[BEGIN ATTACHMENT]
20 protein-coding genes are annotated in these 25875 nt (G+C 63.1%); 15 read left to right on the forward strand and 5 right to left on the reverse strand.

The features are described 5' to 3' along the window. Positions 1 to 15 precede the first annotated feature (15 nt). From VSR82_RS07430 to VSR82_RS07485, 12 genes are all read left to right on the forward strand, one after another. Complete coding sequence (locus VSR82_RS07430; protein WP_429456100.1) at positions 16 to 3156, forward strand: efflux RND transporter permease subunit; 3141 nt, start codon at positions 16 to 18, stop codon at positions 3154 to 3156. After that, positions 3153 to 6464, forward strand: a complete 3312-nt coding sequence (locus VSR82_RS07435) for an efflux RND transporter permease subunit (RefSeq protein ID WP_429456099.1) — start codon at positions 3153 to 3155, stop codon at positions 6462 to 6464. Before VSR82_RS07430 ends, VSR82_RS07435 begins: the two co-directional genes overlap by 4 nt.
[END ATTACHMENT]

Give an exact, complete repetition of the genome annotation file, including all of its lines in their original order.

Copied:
20 protein-coding genes are annotated in these 25875 nt (G+C 63.1%); 15 read left to right on the forward strand and 5 right to left on the reverse strand.

The features are described 5' to 3' along the window. Positions 1 to 15 precede the first annotated feature (15 nt). From VSR82_RS07430 to VSR82_RS07485, 12 genes are all read left to right on the forward strand, one after another. Complete coding sequence (locus VSR82_RS07430; protein WP_429456100.1) at positions 16 to 3156, forward strand: efflux RND transporter permease subunit; 3141 nt, start codon at positions 16 to 18, stop codon at positions 3154 to 3156. After that, positions 3153 to 6464, forward strand: a complete 3312-nt coding sequence (locus VSR82_RS07435) for an efflux RND transporter permease subunit (RefSeq protein ID WP_429456099.1) — start codon at positions 3153 to 3155, stop codon at positions 6462 to 6464. Before VSR82_RS07430 ends, VSR82_RS07435 begins: the two co-directional genes overlap by 4 nt.